But, on the morning of June 2, Donovan informed the Magic and the Gators that he was having second thoughts about leaving the University of Florida.[8] On June 6, the Magic came to an agreement with Donovan to release him from his contract, leaving him free to rejoin the Gators basketball team. As a stipulation of his release, he reportedly agreed not to coach in the NBA for the following 5 seasons.[9][10]

University of Florida (2007–present)

After announcing his return to Gainesville, Donovan signed the #1 rated class rated by to help retool the Gators with talent[11] . Despite the loss of all 5 starters from the previous year, the Gators surprised many pundits with Donovan's 10th straight 20-win season [12]. However, after an 18–3 start, the team struggled during the final third of the season, winning just 3 of its last 11 games and snapping the Gators' 9-year streak of NCAA Tournament bids. The young Gator team rebounded to reach the 2008 NIT semifinals, where they were defeated by UMass.

The 2008–09 team started out the season ranked 19th and started out 5–0 before falling to Syracuse. A loss 2 weeks later to Florida State knocked the Gators out of the top 25. Though the team won 22 regular season games, it once again was not enough to earn a bid to the NCAA tournament. However, the Gators were given a #1 seed in the 2009 NIT, where they lost to Penn St. in the quarterfinals.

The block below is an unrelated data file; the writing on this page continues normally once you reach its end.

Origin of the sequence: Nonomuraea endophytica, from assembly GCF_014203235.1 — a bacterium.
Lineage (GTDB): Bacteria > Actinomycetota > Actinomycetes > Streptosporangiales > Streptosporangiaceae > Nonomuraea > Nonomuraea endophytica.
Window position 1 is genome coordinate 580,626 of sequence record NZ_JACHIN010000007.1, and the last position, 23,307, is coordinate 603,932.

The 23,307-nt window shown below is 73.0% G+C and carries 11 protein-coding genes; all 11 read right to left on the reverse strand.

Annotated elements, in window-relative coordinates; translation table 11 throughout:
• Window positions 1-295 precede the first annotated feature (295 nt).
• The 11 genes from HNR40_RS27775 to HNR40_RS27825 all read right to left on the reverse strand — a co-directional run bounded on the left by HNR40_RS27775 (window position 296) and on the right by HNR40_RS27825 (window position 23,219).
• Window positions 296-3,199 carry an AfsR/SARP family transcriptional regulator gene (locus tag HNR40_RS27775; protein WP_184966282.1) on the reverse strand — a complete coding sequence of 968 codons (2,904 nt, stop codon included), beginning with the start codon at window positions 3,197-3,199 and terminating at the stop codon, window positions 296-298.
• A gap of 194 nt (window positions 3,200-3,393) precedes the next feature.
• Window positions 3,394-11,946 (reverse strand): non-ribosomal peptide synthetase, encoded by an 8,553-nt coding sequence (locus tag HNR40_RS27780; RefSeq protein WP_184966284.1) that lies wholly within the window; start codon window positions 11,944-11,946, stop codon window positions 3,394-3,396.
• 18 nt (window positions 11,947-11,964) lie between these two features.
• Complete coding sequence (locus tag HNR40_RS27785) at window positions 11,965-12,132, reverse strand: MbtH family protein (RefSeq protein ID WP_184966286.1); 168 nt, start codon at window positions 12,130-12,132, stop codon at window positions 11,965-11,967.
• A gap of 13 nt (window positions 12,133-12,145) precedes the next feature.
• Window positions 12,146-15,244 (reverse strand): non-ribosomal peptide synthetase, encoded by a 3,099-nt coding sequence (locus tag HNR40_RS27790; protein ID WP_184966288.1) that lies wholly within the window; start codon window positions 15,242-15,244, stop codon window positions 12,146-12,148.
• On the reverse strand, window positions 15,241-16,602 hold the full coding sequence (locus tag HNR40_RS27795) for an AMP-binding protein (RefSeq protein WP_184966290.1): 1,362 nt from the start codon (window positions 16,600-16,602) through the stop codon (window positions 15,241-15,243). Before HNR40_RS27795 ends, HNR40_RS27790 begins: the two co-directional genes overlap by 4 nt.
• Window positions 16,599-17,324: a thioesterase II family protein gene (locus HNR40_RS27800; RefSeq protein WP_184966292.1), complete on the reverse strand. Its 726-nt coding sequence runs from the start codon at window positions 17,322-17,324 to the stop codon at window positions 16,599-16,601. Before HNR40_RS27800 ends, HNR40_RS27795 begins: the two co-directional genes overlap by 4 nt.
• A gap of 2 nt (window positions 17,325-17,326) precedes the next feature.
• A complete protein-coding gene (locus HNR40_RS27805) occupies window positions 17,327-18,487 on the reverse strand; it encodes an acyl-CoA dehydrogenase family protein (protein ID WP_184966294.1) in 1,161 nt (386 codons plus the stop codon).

Coaching protégés

Several of Donovan's assistants have become college head coaches in recent years. Two of Donovan's former assistants currently serve as head coaches with Donovan in the Southeastern Conference. The following head coaches all spent time under Donovan at Florida:

Personal life

Donovan married his wife, Christine, in 1990. The Donovans have four children: William III, Hasbrouck, Bryan, and Connor.[13] Donovan is a devout Roman Catholic.[14]

He has been described as conservative by some of his players and in the media.[15] However, he is a registered independent.[16]


On October 2008, coach Billy Donovan and head University of Florida football coach Urban Meyer were named co-chairmen of an effort to raise $50 million to support the Florida Opportunity Scholars Program.[17][18]

This scholarship was designed for first-generation students that have unique needs and financial challenges. The Florida Opportunity Scholars Program was created by President Bernie Machen in 2006, and is intended to increase the opportunities for academically prepared first-generation students.[19][20]

Head coaching record

Season Team Overall Conference Standing Postseason
Marshall (Southern Conference) (1994–1996)
1994–1995 Marshall 18–9 10–4 1st (North)
1995–1996 Marshall 17–11 8–6 3rd (North)
Marshall: 35–20 18–10
Florida (Southeastern Conference) (1996–Current)
1996–1997 Florida 13–17 5–11 5th (East)
1997–1998 Florida 14–15 6–10 6th (East) NIT 1st Round